The most respected commenters picked up on just that. Chris Martin put it simply: “Next door is pretty bad but we must remember that most perps live in the same house. Mine did.”

This doesn’t mean commenters weren’t sympathetic to the need to warn a child about the known danger. Maggie wrote:

In this situation I would certainly tell my kids they were not allowed in his house, no matter what he said. I would also tell them that, at one time in his life, he did something bad to children and I don’t want anything bad to happen to them. I would also point out that sometimes people can change and grow, so I’m not going to be unfriendly to him. But I would tell my children point blank that they are never to be alone with him, no matter what. I would point out other adults they might turn to instead, should the need arise — perhaps a neighbor, a teacher, a police officer.


The “sex offender next door” raises a gut reaction. As M.D. said, a home should be the safest of all environments. In C.’s situation, “I would lose that feeling of security and more importantly, it would forever change the way I parented my children.” M.D. would move without hesitation, but as many of us noted, C.’s ability to sell her home is probably compromised. It’s one thing to find a way to deal with the sex offender next door, and another to buy into the problem.

Readers had excellent suggestions for how C. can cope. “Convene a meeting of neighbors,” suggested Eleanor. “I would also use the occasion as good reason to really connect with friends in the neighborhood, with special attention to communicating with each other about the whereabouts of our kids,” boo agreed. “I would not act paranoid, but matter-of-fact about the dangers that apparently exist all around us. At least this  sex offender is known, and hopefully easily avoided.” SM suggested a good fence and a security system, and many, many commenters had good words with which to address the situation with a child. If all of us practice what we preach in that respect, our children should be prepared to handle the gravest of situations.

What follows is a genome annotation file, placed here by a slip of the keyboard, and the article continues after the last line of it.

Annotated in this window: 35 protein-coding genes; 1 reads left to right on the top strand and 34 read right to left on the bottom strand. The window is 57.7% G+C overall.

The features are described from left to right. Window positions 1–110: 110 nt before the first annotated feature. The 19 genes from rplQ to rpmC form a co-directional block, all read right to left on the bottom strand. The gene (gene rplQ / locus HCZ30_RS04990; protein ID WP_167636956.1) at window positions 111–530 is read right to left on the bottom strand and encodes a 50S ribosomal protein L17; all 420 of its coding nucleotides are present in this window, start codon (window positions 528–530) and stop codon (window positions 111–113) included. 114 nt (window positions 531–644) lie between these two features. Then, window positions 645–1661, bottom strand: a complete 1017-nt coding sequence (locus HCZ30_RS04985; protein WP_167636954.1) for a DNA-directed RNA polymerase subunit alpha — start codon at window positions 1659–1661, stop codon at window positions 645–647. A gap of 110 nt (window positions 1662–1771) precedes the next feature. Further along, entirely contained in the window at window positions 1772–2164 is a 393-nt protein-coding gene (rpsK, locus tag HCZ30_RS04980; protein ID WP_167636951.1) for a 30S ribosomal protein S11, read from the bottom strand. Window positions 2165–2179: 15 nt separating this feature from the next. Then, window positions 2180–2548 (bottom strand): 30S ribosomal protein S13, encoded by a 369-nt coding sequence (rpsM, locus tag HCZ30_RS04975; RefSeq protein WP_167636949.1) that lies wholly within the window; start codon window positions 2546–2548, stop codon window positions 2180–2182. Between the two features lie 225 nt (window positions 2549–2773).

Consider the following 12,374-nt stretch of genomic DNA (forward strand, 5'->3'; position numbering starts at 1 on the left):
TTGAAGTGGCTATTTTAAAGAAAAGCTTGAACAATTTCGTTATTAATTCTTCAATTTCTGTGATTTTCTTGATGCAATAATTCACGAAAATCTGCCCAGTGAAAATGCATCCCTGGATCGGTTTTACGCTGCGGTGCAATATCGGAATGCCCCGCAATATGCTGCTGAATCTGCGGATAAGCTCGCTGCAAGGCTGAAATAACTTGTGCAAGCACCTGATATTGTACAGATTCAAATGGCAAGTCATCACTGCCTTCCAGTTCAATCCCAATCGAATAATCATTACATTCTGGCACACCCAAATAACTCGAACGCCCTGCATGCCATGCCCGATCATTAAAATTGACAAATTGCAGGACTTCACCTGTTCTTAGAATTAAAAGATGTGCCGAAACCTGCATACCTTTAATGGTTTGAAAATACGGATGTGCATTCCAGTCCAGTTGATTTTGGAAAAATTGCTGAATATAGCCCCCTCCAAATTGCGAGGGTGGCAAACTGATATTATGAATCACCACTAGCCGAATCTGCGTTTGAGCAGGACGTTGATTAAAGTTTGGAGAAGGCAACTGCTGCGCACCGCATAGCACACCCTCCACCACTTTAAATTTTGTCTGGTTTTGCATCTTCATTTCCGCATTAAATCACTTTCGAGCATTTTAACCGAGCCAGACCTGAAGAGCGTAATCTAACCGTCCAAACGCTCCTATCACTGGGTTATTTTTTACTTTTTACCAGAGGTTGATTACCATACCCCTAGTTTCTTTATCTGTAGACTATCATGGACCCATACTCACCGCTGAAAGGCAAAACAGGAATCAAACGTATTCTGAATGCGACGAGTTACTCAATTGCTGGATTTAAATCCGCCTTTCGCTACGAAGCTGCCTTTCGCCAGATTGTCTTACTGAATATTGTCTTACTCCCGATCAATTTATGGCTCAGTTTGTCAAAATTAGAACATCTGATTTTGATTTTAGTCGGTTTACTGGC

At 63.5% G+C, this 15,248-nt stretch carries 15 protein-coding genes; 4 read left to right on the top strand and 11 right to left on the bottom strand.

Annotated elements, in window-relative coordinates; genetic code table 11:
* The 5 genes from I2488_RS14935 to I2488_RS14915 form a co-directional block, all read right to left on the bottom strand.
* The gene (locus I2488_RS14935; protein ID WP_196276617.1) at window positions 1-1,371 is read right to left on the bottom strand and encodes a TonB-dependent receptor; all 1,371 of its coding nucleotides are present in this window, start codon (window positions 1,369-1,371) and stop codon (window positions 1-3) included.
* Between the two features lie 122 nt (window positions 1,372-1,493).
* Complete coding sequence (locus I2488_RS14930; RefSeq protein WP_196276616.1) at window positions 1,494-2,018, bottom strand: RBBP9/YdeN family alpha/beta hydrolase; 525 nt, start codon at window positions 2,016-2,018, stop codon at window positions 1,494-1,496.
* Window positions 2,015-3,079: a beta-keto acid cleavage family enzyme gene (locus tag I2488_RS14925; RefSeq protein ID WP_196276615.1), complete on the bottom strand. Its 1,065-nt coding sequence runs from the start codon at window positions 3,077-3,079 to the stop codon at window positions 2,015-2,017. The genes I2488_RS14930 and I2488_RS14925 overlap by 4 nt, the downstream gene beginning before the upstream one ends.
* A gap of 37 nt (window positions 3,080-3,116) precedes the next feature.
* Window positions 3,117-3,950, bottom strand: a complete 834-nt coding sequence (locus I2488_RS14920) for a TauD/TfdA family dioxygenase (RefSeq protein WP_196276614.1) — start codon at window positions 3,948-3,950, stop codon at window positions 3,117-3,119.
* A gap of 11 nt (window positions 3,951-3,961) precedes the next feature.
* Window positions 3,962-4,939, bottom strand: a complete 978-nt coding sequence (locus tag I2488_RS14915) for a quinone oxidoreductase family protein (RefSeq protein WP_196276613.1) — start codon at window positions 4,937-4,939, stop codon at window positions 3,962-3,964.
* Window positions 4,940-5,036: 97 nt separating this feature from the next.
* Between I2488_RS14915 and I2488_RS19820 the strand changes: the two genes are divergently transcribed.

But do we? It’s easy to say we talk to our children about the risks, and harder to do, and especially to do well. No one wants a sex offender to move in next door, but it’s that Newton second-grade teacher who should heighten our fears, and our awareness.

“Mr. E,” as he was called, underwent a check of his state criminal history before he was hired by the school district, and posted a more extensive background check when he registered to offer baby-sitting services on Care.com (a popular child-care Web site). “No red flags were raised,” reports the Boston Globe, because there were no flags to raise. The teacher in question, David Ettlinger, had never been convicted of a crime — and still hasn’t been.

So while my sympathies are still with C., I’m not finding myself inclined to go look at our state’s sex offender registry tonight. Instead, I’m wondering if I’ve really had all these talks I mean to have, and think I’ve had, with all of my children. Do they really understand what’s O.K., and what’s not, and what they need to tell me about? Do they know that I’ll believe and protect them no matter who or what?

The thought of a sex offender next door is bad enough. But the sex offender I never see coming is the one I’m really worried about.

Price of Protection: A Victim Speaks Out

Just 10 months after a forensic psychologist persuaded King County jurors to set rapist Curtis Thompson free, Thompson attacked four more times killing one woman.